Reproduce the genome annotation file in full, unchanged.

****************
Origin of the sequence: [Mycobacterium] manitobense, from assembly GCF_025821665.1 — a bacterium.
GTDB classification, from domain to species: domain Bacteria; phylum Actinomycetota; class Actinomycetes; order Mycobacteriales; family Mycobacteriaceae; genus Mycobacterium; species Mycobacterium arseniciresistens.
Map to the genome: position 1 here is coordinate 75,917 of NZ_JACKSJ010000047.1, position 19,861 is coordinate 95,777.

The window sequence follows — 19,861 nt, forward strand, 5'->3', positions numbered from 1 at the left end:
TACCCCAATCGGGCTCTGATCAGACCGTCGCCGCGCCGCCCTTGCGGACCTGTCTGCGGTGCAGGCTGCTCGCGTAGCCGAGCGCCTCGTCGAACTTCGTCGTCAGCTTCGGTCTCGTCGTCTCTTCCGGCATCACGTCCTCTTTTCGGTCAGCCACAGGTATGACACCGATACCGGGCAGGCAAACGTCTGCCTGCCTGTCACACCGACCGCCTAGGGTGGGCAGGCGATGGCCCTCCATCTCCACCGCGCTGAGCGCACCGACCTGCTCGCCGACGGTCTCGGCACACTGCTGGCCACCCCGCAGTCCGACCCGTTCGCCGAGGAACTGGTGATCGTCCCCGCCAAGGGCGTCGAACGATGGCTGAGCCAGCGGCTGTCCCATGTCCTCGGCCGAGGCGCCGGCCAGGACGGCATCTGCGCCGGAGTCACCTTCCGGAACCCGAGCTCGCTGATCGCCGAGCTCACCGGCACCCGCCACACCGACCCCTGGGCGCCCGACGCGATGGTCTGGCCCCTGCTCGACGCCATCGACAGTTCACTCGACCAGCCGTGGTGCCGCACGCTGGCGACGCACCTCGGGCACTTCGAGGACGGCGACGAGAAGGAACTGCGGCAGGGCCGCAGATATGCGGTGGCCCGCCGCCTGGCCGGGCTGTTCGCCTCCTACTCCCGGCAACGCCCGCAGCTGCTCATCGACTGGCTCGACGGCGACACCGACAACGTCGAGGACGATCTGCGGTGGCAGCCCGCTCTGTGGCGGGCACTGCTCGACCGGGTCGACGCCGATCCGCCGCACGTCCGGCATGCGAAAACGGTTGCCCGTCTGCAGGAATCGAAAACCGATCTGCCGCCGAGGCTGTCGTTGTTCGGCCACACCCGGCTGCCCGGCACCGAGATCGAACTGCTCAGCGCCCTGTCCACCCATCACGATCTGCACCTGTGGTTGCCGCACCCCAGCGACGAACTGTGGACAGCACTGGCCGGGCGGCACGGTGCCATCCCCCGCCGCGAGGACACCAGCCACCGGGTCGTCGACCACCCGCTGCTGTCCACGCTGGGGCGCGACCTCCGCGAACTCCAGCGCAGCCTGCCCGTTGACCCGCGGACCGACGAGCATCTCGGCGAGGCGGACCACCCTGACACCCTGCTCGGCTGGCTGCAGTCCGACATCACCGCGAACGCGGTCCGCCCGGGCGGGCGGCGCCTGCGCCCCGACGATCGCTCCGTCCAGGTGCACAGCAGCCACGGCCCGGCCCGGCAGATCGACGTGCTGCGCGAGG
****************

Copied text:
Origin of the sequence: [Mycobacterium] manitobense, from assembly GCF_025821665.1 — a bacterium.
GTDB classification, from domain to species: domain Bacteria; phylum Actinomycetota; class Actinomycetes; order Mycobacteriales; family Mycobacteriaceae; genus Mycobacterium; species Mycobacterium arseniciresistens.
Map to the genome: position 1 here is coordinate 75,917 of NZ_JACKSJ010000047.1, position 19,861 is coordinate 95,777.

The window sequence follows — 19,861 nt, forward strand, 5'->3', positions numbered from 1 at the left end:
TACCCCAATCGGGCTCTGATCAGACCGTCGCCGCGCCGCCCTTGCGGACCTGTCTGCGGTGCAGGCTGCTCGCGTAGCCGAGCGCCTCGTCGAACTTCGTCGTCAGCTTCGGTCTCGTCGTCTCTTCCGGCATCACGTCCTCTTTTCGGTCAGCCACAGGTATGACACCGATACCGGGCAGGCAAACGTCTGCCTGCCTGTCACACCGACCGCCTAGGGTGGGCAGGCGATGGCCCTCCATCTCCACCGCGCTGAGCGCACCGACCTGCTCGCCGACGGTCTCGGCACACTGCTGGCCACCCCGCAGTCCGACCCGTTCGCCGAGGAACTGGTGATCGTCCCCGCCAAGGGCGTCGAACGATGGCTGAGCCAGCGGCTGTCCCATGTCCTCGGCCGAGGCGCCGGCCAGGACGGCATCTGCGCCGGAGTCACCTTCCGGAACCCGAGCTCGCTGATCGCCGAGCTCACCGGCACCCGCCACACCGACCCCTGGGCGCCCGACGCGATGGTCTGGCCCCTGCTCGACGCCATCGACAGTTCACTCGACCAGCCGTGGTGCCGCACGCTGGCGACGCACCTCGGGCACTTCGAGGACGGCGACGAGAAGGAACTGCGGCAGGGCCGCAGATATGCGGTGGCCCGCCGCCTGGCCGGGCTGTTCGCCTCCTACTCCCGGCAACGCCCGCAGCTGCTCATCGACTGGCTCGACGGCGACACCGACAACGTCGAGGACGATCTGCGGTGGCAGCCCGCTCTGTGGCGGGCACTGCTCGACCGGGTCGACGCCGATCCGCCGCACGTCCGGCATGCGAAAACGGTTGCCCGTCTGCAGGAATCGAAAACCGATCTGCCGCCGAGGCTGTCGTTGTTCGGCCACACCCGGCTGCCCGGCACCGAGATCGAACTGCTCAGCGCCCTGTCCACCCATCACGATCTGCACCTGTGGTTGCCGCACCCCAGCGACGAACTGTGGACAGCACTGGCCGGGCGGCACGGTGCCATCCCCCGCCGCGAGGACACCAGCCACCGGGTCGTCGACCACCCGCTGCTGTCCACGCTGGGGCGCGACCTCCGCGAACTCCAGCGCAGCCTGCCCGTTGACCCGCGGACCGACGAGCATCTCGGCGAGGCGGACCACCCTGACACCCTGCTCGGCTGGCTGCAGTCCGACATCACCGCGAACGCGGTCCGCCCGGGCGGGCGGCGCCTGCGCCCCGACGATCGCTCCGTCCAGGTGCACAGCAGCCACGGCCCGGCCCGGCAGATCGACGTGCTGCGCGAGG